Impressions of my visit.Read More
Filtering by Category: Sounds
Pastoral poem.Read More
News of the evacuees.Read More
We had a good spring for honey, but it seems to be a poor summer. The supers are light - very little honey in them. And the colonies are relatively small. It used to be that the bees would overflow when I opened a hive - not so any more. Now I can lift out frames without even having to nudge many bees out of the way.
With autumn on the way, the colonies are shrinking fast. You can tell this by looking at the brood frames even at a single point in time. A brood nest full of eggs and young larvae indicates an expanding colony, whereas a nest that has more capped brood than young larvae indicates that the queen's rate of egg laying is decreasing. In the Pond Hive brood box, almost all the brood is capped - I had to search hard to find eggs and larvae. The current capped brood will emerge as new adult bees that will become autumn foragers, but there will be fewer and fewer young bees coming through after that.
Varroa mites - and the viruses they transmit - may be reducing the strength of the colonies. In the Pond Hive I saw evidence of deformed wing virus, manifested by flightless bees with shrivelled white wings. So, despite the misfortune that befell the Cedar Hive when I last used this treatment, I applied MAQS to both the Pond Hive and the Copper Hive, as an anti-varroa measure.
The formic acid fumes from the MAQS are supposed to be able to get through brood cell cappings and damage mites within the cells as well as those loose in the hive. If you've not smelt formic acid, the closest thing would be to put your nose into a bag of salt 'n' vinegar crips and inhale sharply - it produces the same sort of nasal sting! And the bees clearly hate it. They react as soon as you take the MAQS out of the packet. After I put the MAQS on the Pond Hive brood box and closed up the hive, a loud roar could be heard from the brood box. The sound was probably caused by the workers fanning their wings to try to drive out the fumes - they had turned up their hive air conditioning to maximum.
I took this sound recording, holding the microphone near the hive:
(As usual, whenever I do a sound recording, someone flies an aircraft overhead.)
Then - brace your ears - I put the microphone under the mesh floor of the hive to hear the bees more clearly:
Not much chance of hearing aircraft over that.
I hope the treatment does the colonies more good than harm, but I'm sure it doesn't feel that way to them at the moment.
New queens announce their arrival.Read More
It's 7 degrees Celcius (45 F) outside, and even though we've had some sunshine there haven't been many bees flying from the hives today. It's too cold and anyway there's very little forage available at this time of year. So all is quiet. I went out on to the gin terrace and put a stethoscope to the wall of the Disc Hive. I listened. At once I became aware of how noisy it actually is round here - a light aircraft was passing overhead, traffic was rumbling, and then for good measure a train went past. The bees were probably huddled inside trying to get some peace.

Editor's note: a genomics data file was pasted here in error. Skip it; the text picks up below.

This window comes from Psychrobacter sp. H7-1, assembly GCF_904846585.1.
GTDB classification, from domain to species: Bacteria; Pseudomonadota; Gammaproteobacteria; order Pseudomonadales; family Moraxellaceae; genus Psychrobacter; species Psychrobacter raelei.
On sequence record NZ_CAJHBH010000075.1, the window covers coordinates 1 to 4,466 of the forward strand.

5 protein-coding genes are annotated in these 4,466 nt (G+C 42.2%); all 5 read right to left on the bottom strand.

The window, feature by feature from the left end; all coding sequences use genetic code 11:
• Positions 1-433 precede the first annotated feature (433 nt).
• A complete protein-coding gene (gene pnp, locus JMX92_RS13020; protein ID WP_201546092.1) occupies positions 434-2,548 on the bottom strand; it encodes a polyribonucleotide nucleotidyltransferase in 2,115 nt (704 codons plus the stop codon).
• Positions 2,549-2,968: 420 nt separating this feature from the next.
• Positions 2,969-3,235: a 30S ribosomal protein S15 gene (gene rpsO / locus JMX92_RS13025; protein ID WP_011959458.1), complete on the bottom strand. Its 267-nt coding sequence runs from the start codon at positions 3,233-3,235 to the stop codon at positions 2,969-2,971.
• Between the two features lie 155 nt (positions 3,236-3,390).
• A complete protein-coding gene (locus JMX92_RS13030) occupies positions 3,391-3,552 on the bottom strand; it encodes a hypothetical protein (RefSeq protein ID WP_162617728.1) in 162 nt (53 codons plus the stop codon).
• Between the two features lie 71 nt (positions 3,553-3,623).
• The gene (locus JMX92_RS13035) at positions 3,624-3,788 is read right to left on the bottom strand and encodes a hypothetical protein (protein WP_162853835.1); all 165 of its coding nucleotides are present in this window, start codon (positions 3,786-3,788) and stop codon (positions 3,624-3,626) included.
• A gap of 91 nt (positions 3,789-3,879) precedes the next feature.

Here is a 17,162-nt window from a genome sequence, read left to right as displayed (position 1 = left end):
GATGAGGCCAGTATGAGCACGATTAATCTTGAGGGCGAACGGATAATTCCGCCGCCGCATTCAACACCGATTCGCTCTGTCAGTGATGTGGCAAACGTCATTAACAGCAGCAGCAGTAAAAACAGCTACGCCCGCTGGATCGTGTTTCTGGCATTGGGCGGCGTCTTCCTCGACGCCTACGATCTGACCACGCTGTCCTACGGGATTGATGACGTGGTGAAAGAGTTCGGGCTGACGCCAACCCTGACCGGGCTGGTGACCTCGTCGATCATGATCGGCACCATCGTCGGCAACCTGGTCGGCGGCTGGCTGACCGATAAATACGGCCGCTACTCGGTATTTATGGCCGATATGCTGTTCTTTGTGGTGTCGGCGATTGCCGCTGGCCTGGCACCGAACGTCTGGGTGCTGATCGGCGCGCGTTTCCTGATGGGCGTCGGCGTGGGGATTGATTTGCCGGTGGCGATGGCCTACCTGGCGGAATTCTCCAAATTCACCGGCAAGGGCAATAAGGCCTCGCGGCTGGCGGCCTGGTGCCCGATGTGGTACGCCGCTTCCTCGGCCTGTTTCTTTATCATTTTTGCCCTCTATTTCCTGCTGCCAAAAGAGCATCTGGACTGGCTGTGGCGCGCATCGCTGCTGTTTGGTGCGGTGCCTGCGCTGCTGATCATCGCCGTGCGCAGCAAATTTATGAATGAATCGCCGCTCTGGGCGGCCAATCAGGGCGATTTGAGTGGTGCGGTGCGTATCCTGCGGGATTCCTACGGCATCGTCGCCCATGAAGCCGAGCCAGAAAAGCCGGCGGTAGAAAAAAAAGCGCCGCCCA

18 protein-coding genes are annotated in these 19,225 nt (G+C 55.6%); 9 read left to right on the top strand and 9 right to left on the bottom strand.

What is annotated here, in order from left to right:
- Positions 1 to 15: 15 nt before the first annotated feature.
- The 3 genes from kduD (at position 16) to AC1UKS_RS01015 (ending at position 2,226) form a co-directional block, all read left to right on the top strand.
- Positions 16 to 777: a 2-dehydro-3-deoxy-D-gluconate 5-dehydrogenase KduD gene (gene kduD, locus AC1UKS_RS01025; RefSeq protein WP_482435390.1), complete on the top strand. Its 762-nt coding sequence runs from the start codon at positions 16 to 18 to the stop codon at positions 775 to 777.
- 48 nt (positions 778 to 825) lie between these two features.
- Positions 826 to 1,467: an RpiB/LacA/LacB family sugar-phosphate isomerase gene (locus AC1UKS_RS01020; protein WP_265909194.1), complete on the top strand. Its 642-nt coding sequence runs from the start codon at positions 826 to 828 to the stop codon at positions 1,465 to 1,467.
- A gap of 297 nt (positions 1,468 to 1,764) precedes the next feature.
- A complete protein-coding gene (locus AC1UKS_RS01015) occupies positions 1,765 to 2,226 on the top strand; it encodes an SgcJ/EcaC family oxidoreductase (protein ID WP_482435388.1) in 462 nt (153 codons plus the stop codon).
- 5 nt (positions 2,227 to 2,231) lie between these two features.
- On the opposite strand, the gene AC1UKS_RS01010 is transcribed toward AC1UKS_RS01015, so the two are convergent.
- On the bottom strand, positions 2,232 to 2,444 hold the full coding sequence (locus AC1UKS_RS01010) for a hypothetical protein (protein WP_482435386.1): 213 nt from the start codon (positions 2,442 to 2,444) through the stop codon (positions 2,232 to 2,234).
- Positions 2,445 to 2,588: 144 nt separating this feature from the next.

I couldn't hear anything that sounded like inner hive noise. I tried knocking on the hive wall to see if that would ruffle the bees into making a sound. But at that point another train went past. And the aircraft was still puttering on. Things were the same when I tried the Cedar Hive.
So I went out into the garden. I put the stethoscope against the front of the Copper Hive brood box, and knocked. There was an answer! A susurrus rose and fell. I went to the Pond Hive and tried the same - another answering susurrus!
Feeling encouraged, and having got my ear in, I returned to the Disc Hive and Cedar Hive and retried. Yes - both answered.
It's a quiet sound, a bit like a gust of wind stirring the twigs at the top of a tree. I guess it's a rustle of wings as the bees react to the disturbance. I will leave them in peace now. I am waiting for the first day when it is warm enough to open the hives, when I will revert the hives to their "summer configuration" (that is, a super above the brood box rather than vice versa) and at the same time I will insulate the rooves. They have insulation in spring, rather than in winter, because it is in spring that we get the big temperature fluctuations - warm days and frosty nights - and the bees must keep warm enough during the night to cover their growing brood. If they have to huddle back into their winter clusters, the brood will become chilled and die. On the other hand clustering in winter is their way of conserving energy and they need less honey to get through the cold months that way, so I don't insulate the hives for the onset of winter.